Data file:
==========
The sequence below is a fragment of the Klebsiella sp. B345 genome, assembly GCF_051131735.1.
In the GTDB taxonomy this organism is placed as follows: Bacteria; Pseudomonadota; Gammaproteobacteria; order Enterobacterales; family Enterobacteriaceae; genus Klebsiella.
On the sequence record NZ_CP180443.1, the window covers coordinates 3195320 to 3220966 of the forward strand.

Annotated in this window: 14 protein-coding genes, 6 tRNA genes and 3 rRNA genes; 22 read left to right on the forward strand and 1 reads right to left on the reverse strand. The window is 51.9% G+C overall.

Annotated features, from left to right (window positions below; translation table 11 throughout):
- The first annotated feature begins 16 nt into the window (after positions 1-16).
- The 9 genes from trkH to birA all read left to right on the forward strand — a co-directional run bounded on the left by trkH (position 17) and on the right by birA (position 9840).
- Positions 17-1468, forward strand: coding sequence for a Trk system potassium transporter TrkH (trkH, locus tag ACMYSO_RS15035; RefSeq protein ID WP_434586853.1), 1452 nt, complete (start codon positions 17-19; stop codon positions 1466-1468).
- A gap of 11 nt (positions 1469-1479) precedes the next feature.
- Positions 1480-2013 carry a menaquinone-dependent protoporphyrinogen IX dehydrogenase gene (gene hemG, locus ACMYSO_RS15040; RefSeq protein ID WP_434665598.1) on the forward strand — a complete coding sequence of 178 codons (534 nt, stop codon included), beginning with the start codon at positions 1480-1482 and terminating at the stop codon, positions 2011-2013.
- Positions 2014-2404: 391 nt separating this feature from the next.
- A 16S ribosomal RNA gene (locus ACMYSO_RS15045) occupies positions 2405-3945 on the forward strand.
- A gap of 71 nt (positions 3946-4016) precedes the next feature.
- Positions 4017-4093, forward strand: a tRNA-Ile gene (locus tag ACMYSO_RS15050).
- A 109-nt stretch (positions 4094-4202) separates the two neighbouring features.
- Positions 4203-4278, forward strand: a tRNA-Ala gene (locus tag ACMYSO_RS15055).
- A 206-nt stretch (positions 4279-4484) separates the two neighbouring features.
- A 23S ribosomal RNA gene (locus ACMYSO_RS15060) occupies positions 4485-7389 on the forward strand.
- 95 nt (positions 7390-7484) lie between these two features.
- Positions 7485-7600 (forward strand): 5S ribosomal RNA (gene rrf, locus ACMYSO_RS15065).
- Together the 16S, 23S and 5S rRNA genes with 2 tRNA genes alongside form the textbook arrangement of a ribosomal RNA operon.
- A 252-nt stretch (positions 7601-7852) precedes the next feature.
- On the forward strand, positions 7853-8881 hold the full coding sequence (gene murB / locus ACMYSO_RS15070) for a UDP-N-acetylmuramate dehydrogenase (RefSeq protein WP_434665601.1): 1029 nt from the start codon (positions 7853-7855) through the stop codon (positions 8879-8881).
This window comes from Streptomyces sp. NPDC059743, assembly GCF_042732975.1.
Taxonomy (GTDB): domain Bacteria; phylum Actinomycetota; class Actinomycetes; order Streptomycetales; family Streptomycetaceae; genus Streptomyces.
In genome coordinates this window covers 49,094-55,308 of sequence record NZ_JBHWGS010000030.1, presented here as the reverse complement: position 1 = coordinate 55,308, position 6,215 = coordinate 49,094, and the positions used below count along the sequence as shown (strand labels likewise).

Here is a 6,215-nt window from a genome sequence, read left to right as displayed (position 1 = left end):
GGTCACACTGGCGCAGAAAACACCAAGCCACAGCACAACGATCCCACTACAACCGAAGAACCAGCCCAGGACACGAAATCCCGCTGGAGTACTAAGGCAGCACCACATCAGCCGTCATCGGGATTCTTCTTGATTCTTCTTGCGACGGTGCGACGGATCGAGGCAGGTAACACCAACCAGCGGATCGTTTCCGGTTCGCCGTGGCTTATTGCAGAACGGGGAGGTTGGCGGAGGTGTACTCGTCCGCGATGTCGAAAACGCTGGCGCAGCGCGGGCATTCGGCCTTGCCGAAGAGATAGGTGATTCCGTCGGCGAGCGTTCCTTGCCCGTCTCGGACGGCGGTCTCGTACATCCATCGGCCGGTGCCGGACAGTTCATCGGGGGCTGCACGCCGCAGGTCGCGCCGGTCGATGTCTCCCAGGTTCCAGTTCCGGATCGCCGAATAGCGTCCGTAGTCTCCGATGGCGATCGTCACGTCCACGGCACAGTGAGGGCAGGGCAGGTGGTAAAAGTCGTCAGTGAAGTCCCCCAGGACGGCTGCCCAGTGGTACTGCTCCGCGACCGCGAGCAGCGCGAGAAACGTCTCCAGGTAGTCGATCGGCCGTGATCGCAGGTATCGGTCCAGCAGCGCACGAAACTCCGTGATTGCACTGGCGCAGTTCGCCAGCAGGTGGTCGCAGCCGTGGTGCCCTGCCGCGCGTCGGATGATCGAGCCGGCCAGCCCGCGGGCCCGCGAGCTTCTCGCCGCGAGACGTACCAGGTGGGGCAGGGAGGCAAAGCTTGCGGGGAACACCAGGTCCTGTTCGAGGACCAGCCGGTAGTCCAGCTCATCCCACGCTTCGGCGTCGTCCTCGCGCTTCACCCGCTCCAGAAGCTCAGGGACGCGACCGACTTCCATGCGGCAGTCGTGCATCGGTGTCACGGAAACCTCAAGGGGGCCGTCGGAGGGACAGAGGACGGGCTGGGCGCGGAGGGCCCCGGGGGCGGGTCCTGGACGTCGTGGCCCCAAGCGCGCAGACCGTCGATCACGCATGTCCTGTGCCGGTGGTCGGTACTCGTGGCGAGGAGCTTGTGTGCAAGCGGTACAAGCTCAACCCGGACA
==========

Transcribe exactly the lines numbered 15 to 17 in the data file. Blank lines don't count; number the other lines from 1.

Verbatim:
- A 109-nt stretch (positions 4094-4202) separates the two neighbouring features.
- Positions 4203-4278, forward strand: a tRNA-Ala gene (locus tag ACMYSO_RS15055).
- A 206-nt stretch (positions 4279-4484) separates the two neighbouring features.